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If you are having a hard time keeping up with your rent payments each month, eviction notices are likely landing on your doorstep. These notices undoubtedly trigger a ton of questions and concerns beyond how you will keep your home. You might wonder what happens during an eviction, for example, and if it will affect your credit score and ability to get housing. If so, you can get answers to those questions in this guide–and hopefully avoid eviction altogether.
Eviction occurs most often due to an inability to pay rent, but that’s not the only reason.
Other legal reasons for eviction include:
· Violation of lease terms, like unauthorized pets
· Unwillingness to move out after lease expires
· Presence of illegal activity on the premises
· Damage to the rental and its surrounding property
When any of that occurs, the landlord can send you an eviction notice giving you around 30 days to move out. You can use that time to resolve the problem and come to an agreement with your landlord. If that does not work, the landlord can file their case with the eviction court to present evidence and get a ruling from the judge.
Upon winning their case, the landlord can have law enforcement help reclaim the property. You will then have to quickly grab your belongings and leave the rental in a hurry. So, it’s best to move out before that happens.
Although credit reports reflect your financial standing and creditworthiness, evictions do not impact your score or show up on the report itself. Related items could land on your credit report, however, depending on what happens during the eviction.
Any unpaid rent, utility bills, and court fees can land on your credit report if allowed to go to collections. You can avoid that by setting up a payment plan and paying down the balance on time each month.
If you are not sure how to free up funds for those payments, consider going through your budget to get rid of financial leaks. By canceling unused subscriptions and renegotiating your monthly bills, you can save up to $1,000 a year.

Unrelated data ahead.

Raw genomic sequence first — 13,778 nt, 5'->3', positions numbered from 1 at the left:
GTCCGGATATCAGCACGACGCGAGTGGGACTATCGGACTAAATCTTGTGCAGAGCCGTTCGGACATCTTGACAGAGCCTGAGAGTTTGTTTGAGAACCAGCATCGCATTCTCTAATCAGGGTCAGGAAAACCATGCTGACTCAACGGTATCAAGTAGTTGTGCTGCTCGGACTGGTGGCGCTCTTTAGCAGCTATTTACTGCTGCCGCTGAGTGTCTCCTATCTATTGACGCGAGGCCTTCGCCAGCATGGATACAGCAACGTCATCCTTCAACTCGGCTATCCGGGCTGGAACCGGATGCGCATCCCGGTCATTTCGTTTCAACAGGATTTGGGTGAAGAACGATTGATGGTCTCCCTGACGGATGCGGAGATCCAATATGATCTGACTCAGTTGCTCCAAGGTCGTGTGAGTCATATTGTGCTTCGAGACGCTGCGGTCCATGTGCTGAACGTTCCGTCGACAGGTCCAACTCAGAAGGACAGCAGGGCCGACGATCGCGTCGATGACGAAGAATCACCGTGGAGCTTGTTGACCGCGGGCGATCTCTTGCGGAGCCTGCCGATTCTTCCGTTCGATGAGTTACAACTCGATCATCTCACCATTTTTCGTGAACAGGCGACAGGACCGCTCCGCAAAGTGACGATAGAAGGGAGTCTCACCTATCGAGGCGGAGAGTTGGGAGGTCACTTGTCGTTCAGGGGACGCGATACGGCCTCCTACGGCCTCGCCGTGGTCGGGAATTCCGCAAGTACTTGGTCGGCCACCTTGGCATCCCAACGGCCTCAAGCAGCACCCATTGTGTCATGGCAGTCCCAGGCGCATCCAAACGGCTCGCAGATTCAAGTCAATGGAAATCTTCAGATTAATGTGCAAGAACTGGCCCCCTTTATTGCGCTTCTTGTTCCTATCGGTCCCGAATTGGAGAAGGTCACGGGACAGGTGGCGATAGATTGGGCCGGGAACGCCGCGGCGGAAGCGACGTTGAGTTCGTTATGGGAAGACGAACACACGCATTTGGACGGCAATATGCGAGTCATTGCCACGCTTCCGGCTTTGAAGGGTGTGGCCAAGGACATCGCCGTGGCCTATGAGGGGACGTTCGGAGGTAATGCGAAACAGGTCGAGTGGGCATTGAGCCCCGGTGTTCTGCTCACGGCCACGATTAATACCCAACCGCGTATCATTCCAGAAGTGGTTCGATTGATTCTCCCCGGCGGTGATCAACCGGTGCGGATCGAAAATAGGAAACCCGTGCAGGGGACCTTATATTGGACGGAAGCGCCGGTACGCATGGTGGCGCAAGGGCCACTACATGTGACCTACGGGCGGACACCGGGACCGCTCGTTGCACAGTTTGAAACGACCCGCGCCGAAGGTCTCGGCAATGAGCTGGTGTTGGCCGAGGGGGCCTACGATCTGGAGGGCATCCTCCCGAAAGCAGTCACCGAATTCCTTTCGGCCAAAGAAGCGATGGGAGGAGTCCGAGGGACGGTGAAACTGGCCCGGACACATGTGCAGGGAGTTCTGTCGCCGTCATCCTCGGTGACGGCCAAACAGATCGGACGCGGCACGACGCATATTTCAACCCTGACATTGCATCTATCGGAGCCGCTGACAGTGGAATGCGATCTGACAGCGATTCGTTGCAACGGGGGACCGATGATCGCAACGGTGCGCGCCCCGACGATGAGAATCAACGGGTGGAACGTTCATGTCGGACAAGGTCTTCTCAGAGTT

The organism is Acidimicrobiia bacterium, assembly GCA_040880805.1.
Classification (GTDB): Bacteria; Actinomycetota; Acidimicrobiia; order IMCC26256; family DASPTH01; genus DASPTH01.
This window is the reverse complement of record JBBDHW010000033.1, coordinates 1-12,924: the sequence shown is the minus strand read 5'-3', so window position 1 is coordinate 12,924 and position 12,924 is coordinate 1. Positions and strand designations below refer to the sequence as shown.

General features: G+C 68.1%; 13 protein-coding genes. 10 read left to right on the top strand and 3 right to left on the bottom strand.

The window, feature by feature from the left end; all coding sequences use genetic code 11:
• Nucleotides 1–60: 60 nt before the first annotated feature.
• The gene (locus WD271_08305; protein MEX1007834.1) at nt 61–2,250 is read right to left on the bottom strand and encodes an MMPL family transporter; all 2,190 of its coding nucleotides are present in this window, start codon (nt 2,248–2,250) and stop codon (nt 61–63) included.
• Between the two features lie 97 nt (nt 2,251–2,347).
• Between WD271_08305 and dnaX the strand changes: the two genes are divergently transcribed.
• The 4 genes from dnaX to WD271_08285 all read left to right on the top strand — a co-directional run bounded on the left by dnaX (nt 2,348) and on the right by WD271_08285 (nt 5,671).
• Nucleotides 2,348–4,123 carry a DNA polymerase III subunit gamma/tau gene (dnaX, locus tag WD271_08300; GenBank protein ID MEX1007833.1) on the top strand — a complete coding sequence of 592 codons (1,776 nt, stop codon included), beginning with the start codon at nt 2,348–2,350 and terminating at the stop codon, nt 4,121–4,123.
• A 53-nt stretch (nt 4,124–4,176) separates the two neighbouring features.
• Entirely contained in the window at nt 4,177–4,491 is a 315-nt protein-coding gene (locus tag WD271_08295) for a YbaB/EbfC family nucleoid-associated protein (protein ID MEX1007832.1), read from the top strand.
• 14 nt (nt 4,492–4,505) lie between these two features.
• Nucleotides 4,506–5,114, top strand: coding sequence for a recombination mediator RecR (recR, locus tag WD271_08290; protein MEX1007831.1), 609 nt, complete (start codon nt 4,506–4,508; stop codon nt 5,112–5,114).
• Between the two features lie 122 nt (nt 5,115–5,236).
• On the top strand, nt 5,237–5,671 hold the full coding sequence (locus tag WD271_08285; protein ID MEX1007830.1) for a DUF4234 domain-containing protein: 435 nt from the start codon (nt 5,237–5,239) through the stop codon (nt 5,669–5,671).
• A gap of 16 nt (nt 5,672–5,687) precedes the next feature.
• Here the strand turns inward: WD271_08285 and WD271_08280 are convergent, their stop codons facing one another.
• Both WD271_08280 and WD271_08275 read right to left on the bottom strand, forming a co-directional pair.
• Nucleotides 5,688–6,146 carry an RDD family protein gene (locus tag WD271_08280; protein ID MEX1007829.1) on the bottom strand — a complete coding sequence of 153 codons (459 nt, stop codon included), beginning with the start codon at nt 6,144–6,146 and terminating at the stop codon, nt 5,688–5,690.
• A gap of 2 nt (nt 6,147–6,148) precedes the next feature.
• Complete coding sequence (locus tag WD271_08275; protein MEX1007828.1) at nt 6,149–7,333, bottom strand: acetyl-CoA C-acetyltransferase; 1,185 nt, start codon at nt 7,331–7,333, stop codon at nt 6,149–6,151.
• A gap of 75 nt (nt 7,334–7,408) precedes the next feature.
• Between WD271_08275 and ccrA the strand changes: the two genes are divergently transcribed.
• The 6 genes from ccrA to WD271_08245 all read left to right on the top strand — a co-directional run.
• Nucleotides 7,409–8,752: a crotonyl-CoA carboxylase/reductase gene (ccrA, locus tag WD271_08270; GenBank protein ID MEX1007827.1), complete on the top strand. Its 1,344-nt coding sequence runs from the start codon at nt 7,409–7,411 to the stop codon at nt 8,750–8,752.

A monetary judgment could complicate matters further if the court issued one. With that ruling, you must pay back the rent owed plus interest. If you do not abide by that requirement, the court may garnish your wages or withdraw money directly from your bank account.
Either way, the judgment lands on your credit report and will stay there for up to seven years. Even after paying the amount owed, the judgment and any related collections will remain on your report until they drop off naturally.
You can petition the court to have the eviction record expunged after fulfilling your payment obligations. The court will consider the circumstances of the case and how the reported items impact your ability to move forward. If they agree to your request, the judgment will disappear from the court records. You will still need to dispute the items on your credit report to have them removed as well.
Even without a monetary judgment, the eviction becomes public record. It also lands on your rental history if the court rules in the landlord’s favor. So, it’s wise to try to avoid that at all costs.
You have several options to consider:
· Pay the balance due in full and keep making your rent payments on time
· Negotiate a settlement with the landlord and move out on your own accord
· Fully resolve the reason for eviction and see if the landlord will let you remain in the rental
· Talk to a tenants’ rights organization if the landlord is not following local laws
You can also hire a lawyer and fight your case in court. They will need to present evidence that proves you did not violate the lease terms or give just cause for the eviction. Alternatively, you can bring in evidence that shows the landlord did not follow the laws in your state.
If you win your case, you will not have to worry about questions like, “Does eviction impact credit?” It’s still a good idea to look for a different place to live if possible because your landlord could try to evict you again. Unless you have good reason to break the lease, you may need to wait until the term is up to move.
Even if you cannot stop the eviction or get it removed from your record, it is still possible to get approved for a rental home. You may find it more difficult than before, so allow additional time to weed through your options.
With each rental opportunity, you can improve your chances of getting approved by:
· Tell the landlord what led up to the eviction and honestly answer their questions
· Share what has changed with your situation and any things you may have learned
· Offer character references that show you are trustworthy and have an excellent reputation
· Be open to paying a higher security deposit to help offset the perceived risks
· Have a co-signer ready to provide financial backing if things go awry during the lease period
A solid income history and good credit score can also help in easing the landlord’s worries. As you share your story with them, they will be more willing to overlook past mistakes and give you a second chance.
If they approve your application, abide by all the lease terms and make your monthly rent payments on time and in full. Your landlord may be wary at first, so go above and beyond in helping them see you as a great tenant. You will then have a good shot at renewing your lease if you want to stay for the long term.
With these answers on your side, you are better able to navigate the eviction process and come out ahead in the end. So, take a deep breath and get ready to do what you can to avoid eviction or navigate the repercussions if you can’t.